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Avearge bike speed - help!

I've had a road bike since Feb. Nothing flash, just a Giant OCR3. I live on the Isle of Wight, famed for it's rolling hills, bad roads and worse drivers.. I don't get out too much on the bike, maybe 1-2 times a week, but I try for at least a 2 hour ride on Sundays. I average 16-18 mph dependent on wind/rain/hangover.

For comparison: I'm 33, I swim 600m in 11.20ish and can run 10k in 44ish.

Has anyone any advice how I might build up my average speed?

Mat

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    TommiTriTommiTri Posts: 879
    Do you mean your average bike speed? I don't think 16-18mph for 2 hours is not too bad at all considering you haven't had your road bike for long. To be honest at this stage it is all about the miles. You could start doing intervals etc. and yes these will help, but in the long run the miles you get under your belt will do you more good. The cost of interval training is the recovery needed.
    I used to be a bit like you, I wasn't bad at the shorter stuff but I no endurance, I used to take forever to recover after hard bike sessions. I changed this by going out on the bike, a lot! I currently go out on the bike every day, I do 3 hard workouts a week and typically 4 easy ones where I will go out for 1.30-2 hours. These easy sessions in between the hard workouts have been the best addition to my training.
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    diddsdidds Posts: 655
    advice I've received has been along the lines of ride often and ride long to build endurance.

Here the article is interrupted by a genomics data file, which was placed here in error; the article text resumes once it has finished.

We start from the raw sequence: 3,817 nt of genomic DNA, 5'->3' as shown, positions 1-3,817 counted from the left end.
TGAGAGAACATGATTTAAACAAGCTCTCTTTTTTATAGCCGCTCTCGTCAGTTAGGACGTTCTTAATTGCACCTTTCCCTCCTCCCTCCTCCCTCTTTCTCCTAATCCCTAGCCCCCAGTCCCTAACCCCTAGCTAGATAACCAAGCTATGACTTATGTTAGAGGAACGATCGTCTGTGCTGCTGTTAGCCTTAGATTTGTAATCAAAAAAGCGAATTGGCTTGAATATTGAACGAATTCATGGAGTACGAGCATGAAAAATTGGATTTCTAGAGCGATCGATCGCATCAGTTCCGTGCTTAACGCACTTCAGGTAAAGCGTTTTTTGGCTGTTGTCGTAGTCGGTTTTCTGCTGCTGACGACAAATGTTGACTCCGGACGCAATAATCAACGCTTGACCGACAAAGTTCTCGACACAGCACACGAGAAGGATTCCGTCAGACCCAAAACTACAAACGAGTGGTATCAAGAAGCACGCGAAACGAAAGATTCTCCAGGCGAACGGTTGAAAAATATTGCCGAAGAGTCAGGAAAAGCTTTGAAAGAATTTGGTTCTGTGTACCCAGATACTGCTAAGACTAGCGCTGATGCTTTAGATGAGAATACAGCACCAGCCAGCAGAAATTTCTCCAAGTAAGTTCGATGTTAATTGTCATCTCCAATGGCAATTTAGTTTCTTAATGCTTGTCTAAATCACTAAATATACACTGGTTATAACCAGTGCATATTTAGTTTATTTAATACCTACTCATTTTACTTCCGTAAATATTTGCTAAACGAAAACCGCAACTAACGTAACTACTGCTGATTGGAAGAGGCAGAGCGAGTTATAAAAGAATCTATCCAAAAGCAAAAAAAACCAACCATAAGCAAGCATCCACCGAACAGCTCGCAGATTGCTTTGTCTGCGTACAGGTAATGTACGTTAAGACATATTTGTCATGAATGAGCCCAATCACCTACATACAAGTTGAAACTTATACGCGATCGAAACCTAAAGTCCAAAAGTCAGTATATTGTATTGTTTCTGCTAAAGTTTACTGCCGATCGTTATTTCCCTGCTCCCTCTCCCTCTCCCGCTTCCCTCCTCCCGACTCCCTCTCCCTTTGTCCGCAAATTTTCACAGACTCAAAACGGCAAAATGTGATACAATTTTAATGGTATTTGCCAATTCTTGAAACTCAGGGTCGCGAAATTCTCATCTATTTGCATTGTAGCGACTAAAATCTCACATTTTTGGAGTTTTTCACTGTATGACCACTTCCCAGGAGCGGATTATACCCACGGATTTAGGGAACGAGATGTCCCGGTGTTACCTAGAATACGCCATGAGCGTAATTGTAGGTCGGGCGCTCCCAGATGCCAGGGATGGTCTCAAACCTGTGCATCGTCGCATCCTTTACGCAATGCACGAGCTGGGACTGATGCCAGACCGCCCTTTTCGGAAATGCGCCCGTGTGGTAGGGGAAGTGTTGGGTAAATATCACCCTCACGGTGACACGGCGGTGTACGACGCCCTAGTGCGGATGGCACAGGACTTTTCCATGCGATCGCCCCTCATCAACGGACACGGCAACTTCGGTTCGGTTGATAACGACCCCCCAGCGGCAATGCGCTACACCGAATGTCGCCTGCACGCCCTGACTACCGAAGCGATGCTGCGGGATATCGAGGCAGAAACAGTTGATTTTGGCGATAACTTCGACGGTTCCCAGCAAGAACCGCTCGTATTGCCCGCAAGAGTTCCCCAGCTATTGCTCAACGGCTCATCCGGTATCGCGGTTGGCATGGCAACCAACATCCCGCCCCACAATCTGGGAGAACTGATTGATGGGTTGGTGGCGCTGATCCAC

find a better cyclist who will pull you, and learn to sit on his/her rear wheel - it will get you cycling faster. It really works too!

    undergearing builds cadence speed, overgearing build endurance/muscle. But get the endurance in first otherwsie you'll just injure yourself.

    good luck

    didds
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    risris Posts: 1,002
    16-18 ave over a couple of hours sounds pretty decent to me!

    as others have said it is about doing more cycling. get the miles down and you should see the ave creep up. you can do intervals and drills though which can help build strength and get the body used to pushing harder. i do short sprint ones in my commute so i can fit them into the traffic flow.

    there have been other threads where people have recommended their sets - i think there was a 5mins hard, 4mins rest, 6 hard, 3rest, 7hard 2 rest etc. it was recent enough the search should pick it up.

    now if you could supply the secret of a 44min 10k in return...
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    Jack HughesJack Hughes Posts: 1,262
    That's not too bad a speed. Especially as you are not doing it under racing conditions. And I bet you are not doing an out and back route (i.e. you're not cancelling out head wind effects).

    Do you have a heart rate monitor? Are you getting into the a racing sort of zone? Do you have a computer - something that will tell you cadence as well as speed.

    Having something that measures cadence is very very useful - and not expensive.

    - Pick a route - something that takes about 30 min. Try to cycle it at a fixed cadence of, say, 90 rpm. Note the gears that you have used at each stage. Take the time. Then try it again, a couple of days later, using higher gears at every stage - at the same cadence. And see how you improve. This is as much a mental exercise as a physical one (although it ought to start hurting) - you should have a simple goal to work at - it will help you to understand how to squeeze out the extra speed - and what it feels like. This is at a microlevel - i.e. far easier to understand/do than, say, trying to knock 5 mins of an overall time, or push up average speed by 2 mph. Don't let the cadence drop (it's better to change down a gear). Of course, if you are in the top gear all the time, then you need to get something bigger at the front!. Repeat if you like it! Watch out for changes in wind, as this will affect things terribly.

    - Find a 10 mile TT to do (might have to venture to the mainland!). Use that as a benchmark. Aim for breaking 30 minutes! (20 mph).
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